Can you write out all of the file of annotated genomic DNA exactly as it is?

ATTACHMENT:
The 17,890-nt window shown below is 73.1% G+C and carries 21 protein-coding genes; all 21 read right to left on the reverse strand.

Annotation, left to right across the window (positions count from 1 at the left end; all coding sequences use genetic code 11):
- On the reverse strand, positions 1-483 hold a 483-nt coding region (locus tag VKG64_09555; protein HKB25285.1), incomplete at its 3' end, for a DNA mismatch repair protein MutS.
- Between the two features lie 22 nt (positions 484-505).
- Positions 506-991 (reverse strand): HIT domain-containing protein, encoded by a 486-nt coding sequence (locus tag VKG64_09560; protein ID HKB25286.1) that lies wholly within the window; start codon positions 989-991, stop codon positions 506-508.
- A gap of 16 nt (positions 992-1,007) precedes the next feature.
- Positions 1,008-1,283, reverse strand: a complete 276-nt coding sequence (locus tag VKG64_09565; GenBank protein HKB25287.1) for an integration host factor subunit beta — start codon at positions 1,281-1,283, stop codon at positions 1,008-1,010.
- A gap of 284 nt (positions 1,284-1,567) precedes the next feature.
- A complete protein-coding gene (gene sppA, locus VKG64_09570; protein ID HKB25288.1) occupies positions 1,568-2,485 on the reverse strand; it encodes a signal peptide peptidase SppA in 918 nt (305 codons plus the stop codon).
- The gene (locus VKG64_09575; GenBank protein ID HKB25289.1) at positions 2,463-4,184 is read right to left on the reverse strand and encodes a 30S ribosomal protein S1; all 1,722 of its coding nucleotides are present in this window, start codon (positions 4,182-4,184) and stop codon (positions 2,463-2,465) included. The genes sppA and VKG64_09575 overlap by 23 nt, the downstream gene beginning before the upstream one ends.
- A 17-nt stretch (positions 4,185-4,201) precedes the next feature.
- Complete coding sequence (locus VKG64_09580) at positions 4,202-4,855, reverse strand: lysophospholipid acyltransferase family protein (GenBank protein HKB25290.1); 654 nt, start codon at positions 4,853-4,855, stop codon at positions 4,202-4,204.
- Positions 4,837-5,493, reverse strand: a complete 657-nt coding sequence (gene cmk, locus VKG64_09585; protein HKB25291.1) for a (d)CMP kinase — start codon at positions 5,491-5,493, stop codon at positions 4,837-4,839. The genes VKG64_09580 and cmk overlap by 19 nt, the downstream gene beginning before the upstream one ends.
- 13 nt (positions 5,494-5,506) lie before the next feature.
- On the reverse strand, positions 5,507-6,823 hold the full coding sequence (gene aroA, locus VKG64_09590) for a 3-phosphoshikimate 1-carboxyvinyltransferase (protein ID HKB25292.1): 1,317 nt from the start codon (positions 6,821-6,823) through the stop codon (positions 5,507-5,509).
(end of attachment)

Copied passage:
The 17,890-nt window shown below is 73.1% G+C and carries 21 protein-coding genes; all 21 read right to left on the reverse strand.

Annotation, left to right across the window (positions count from 1 at the left end; all coding sequences use genetic code 11):
- On the reverse strand, positions 1-483 hold a 483-nt coding region (locus tag VKG64_09555; protein HKB25285.1), incomplete at its 3' end, for a DNA mismatch repair protein MutS.
- Between the two features lie 22 nt (positions 484-505).
- Positions 506-991 (reverse strand): HIT domain-containing protein, encoded by a 486-nt coding sequence (locus tag VKG64_09560; protein ID HKB25286.1) that lies wholly within the window; start codon positions 989-991, stop codon positions 506-508.
- A gap of 16 nt (positions 992-1,007) precedes the next feature.
- Positions 1,008-1,283, reverse strand: a complete 276-nt coding sequence (locus tag VKG64_09565; GenBank protein HKB25287.1) for an integration host factor subunit beta — start codon at positions 1,281-1,283, stop codon at positions 1,008-1,010.
- A gap of 284 nt (positions 1,284-1,567) precedes the next feature.
- A complete protein-coding gene (gene sppA, locus VKG64_09570; protein ID HKB25288.1) occupies positions 1,568-2,485 on the reverse strand; it encodes a signal peptide peptidase SppA in 918 nt (305 codons plus the stop codon).
- The gene (locus VKG64_09575; GenBank protein ID HKB25289.1) at positions 2,463-4,184 is read right to left on the reverse strand and encodes a 30S ribosomal protein S1; all 1,722 of its coding nucleotides are present in this window, start codon (positions 4,182-4,184) and stop codon (positions 2,463-2,465) included. The genes sppA and VKG64_09575 overlap by 23 nt, the downstream gene beginning before the upstream one ends.
- A 17-nt stretch (positions 4,185-4,201) precedes the next feature.
- Complete coding sequence (locus VKG64_09580) at positions 4,202-4,855, reverse strand: lysophospholipid acyltransferase family protein (GenBank protein HKB25290.1); 654 nt, start codon at positions 4,853-4,855, stop codon at positions 4,202-4,204.
- Positions 4,837-5,493, reverse strand: a complete 657-nt coding sequence (gene cmk, locus VKG64_09585; protein HKB25291.1) for a (d)CMP kinase — start codon at positions 5,491-5,493, stop codon at positions 4,837-4,839. The genes VKG64_09580 and cmk overlap by 19 nt, the downstream gene beginning before the upstream one ends.
- 13 nt (positions 5,494-5,506) lie before the next feature.
- On the reverse strand, positions 5,507-6,823 hold the full coding sequence (gene aroA, locus VKG64_09590) for a 3-phosphoshikimate 1-carboxyvinyltransferase (protein ID HKB25292.1): 1,317 nt from the start codon (positions 6,821-6,823) through the stop codon (positions 5,507-5,509).